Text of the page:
This blog has previously pictured naughty novelties playing on the double entendre regarding the affectionate name for a kitty cat and a vulgar term for a woman's genitalia. But German companies also engaged in such prurient wordplay regarding another term for a rooster and a man's private parts. And as far as the German manufacturers were concerned, size did matter! Schafer and Vater produced a series of buxom blondes clad only in their white chemises and black stockings engaged in provocative play with plus-sized poultry. However, this bisque belle and her feathered friend show that Schafer was not the only company to portray a damsel in dishabille with a cheeky Chantecler. From an unknown company, this figurine is 4.5 inches long and incised "3803."
As the Victorian era passed into the Edwardian and Roaring Twenties, a market developed for bisque and china bawdy novelties and figurines of women in revealing outfits. Although now most of these figurines seem more coy and cute than ribald and risque, in their time they symbolized the casting off of the perceived restraints of the Victorian era.
These little lovelies included bathing beauties, who came clad in swimsuits of real lace or in stylish painted beach wear, as well as mermaids, harem ladies, and nudies, who were meant to wear nothing more than an engaging smile. Also produced were flippers, innocent appearing figurines who reveal a bawdy secret when flipped over, and squirters, figurines that were meant to squirt water out of an appropriate orifice.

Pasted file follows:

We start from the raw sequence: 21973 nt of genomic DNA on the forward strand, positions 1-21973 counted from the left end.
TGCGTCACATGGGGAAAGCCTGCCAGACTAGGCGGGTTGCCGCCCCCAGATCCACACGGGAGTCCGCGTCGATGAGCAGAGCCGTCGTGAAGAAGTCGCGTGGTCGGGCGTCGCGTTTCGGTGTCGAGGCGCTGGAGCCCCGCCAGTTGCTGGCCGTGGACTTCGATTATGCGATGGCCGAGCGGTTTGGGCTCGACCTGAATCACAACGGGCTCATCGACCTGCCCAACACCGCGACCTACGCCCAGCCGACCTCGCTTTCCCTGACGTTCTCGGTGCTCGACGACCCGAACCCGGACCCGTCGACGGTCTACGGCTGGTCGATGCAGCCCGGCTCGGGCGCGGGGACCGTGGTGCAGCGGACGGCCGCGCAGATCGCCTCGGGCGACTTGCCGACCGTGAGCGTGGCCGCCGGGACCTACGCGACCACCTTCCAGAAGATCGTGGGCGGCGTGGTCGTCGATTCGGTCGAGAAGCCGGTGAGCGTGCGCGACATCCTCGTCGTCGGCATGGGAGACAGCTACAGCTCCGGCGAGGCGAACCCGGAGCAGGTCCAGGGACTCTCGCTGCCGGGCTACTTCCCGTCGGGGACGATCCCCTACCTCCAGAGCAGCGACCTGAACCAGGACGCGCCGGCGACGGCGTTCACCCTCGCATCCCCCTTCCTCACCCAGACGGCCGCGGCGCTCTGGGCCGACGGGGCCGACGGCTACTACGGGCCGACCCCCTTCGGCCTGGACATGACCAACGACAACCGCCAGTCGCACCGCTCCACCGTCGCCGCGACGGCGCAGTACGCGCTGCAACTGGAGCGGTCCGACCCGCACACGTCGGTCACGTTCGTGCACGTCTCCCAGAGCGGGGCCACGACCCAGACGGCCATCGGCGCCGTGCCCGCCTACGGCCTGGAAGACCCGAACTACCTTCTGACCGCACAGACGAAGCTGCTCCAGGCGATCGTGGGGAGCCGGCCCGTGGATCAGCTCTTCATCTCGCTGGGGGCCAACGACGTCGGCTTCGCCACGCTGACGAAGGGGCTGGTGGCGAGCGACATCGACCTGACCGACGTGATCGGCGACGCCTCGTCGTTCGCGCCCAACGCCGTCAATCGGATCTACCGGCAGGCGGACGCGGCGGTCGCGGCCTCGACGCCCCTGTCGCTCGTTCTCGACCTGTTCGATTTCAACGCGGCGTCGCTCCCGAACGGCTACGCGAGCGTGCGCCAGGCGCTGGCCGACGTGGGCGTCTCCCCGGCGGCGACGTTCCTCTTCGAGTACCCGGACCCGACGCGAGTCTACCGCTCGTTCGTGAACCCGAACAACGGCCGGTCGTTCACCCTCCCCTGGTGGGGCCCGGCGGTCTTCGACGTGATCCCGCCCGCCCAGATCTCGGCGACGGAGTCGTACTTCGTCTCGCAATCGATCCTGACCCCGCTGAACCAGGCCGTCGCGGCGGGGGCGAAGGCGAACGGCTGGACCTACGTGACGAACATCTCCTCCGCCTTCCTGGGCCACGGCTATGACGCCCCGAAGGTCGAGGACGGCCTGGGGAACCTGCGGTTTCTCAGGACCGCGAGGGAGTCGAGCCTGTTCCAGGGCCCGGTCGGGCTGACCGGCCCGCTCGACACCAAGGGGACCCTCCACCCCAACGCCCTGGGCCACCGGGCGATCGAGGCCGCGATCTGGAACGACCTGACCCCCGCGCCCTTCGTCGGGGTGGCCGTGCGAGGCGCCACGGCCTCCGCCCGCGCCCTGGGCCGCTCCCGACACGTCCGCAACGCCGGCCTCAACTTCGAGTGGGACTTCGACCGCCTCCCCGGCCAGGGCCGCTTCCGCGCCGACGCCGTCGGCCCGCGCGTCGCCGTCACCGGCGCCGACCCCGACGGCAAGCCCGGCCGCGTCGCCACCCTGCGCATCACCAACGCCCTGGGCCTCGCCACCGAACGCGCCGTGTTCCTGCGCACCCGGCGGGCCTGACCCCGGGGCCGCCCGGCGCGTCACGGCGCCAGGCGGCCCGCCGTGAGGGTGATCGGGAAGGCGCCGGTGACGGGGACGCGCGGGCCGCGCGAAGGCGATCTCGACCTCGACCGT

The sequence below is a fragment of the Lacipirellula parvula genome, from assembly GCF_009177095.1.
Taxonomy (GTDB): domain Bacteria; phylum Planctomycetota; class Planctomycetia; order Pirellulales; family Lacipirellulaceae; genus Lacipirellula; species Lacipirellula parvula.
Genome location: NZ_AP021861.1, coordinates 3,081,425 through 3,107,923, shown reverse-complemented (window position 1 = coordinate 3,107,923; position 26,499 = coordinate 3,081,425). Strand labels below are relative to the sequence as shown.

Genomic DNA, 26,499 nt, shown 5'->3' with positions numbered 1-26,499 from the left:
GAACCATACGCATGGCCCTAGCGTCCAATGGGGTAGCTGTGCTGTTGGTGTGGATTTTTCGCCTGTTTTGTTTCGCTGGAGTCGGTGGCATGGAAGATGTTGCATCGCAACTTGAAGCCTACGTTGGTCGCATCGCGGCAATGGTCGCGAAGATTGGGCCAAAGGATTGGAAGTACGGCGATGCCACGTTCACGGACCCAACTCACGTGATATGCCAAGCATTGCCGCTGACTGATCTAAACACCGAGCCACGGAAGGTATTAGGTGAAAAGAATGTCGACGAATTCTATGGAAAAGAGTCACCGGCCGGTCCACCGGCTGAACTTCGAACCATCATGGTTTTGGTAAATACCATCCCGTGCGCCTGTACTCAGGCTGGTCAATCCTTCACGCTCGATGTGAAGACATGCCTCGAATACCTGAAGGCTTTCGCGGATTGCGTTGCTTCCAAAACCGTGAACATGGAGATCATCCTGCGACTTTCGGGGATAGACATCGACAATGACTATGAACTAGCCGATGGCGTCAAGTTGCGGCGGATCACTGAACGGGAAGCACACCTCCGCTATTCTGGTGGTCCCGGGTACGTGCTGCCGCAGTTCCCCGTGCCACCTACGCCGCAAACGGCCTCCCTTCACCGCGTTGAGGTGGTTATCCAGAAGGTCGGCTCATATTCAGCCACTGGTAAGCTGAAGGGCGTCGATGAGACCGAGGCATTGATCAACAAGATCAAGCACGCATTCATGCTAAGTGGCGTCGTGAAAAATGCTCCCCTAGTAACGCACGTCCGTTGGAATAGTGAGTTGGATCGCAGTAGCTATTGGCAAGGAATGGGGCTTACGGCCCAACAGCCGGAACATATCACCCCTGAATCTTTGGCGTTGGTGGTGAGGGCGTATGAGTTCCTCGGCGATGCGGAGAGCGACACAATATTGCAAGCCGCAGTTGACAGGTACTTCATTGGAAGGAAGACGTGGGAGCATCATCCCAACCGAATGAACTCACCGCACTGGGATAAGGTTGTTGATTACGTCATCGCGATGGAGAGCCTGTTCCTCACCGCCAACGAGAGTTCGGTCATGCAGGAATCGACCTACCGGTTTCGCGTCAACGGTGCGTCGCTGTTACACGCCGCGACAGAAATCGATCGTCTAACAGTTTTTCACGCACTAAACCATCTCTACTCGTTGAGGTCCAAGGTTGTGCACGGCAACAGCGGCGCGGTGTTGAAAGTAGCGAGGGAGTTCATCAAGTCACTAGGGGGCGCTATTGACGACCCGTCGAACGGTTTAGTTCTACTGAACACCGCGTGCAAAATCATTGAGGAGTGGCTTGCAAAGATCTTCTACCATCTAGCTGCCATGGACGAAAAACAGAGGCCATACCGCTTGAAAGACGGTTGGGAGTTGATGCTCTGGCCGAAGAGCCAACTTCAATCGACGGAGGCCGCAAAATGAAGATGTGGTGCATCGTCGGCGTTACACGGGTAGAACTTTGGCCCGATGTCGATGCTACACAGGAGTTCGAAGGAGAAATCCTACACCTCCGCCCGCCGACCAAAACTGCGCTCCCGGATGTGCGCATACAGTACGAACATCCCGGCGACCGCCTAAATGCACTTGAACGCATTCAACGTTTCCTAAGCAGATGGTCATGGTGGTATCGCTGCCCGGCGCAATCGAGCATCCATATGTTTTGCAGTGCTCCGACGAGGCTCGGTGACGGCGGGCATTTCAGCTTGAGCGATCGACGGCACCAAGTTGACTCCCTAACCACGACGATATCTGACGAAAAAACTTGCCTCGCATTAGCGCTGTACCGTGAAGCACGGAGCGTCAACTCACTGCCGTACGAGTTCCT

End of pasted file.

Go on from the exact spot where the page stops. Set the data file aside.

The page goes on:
Most were manufactured in Germany from the late 1800s through the 1930s, often showing remarkable artistry and imagination, with Japan entering the market during World War I.
Thursday, May 26, 2016
Thursday, May 12, 2016
This woman of mystery came from Spain. At first glance, she might appear to be a fashion lady by Galluba and Hofmann, but instead of being of bisque, she is modeled from plaster and stands on a wooden base. Nearly a foot tall, she is unmarked.
She came bald, but I made her a new mohair wig. She was jointed at the shoulders with wire, which I switched out for elastic.
A close up of her face. Considering her age and the fragility of her material, she is in remarkably good condition.
Her lower legs may have once been covered by fabric, as there are bits of material still stuck to her painted stockings.
There is a scrap of paper glued under the wood base, but unfortunately it is not a label, but appears to be part of a Spanish newspaper. I can make out ". . . and big. There will be on Sunday . . .program. . . marriage. . . in three acts. . . "
Whoever created her was certainly inspired by the fashion ladies by Galluba, as demonstrated by this pair of the company's bisque belles. The plaster mannequin has the same perfect oval face, long slender neck, oddly broad shoulders, and gracefully gesturing slim arms. The right or left foot slightly forward is common to Galluba's fashion ladies, and her strapless undergarment, stockings, and heeled pumps also seem to have been copied from a Galluba gal. For centuries, Spanish craftsmen have created religious figures and icons out of wood and plaster and I wonder if some artisan in the early 1900s, upon seeing a costly and fragile fashion lady by Galluba, decided to expand his current line of santos to include more modern mannequins for shop windows and counter displays. The pretty plaster senorita's jointed arms would have made her easier to dress and pose.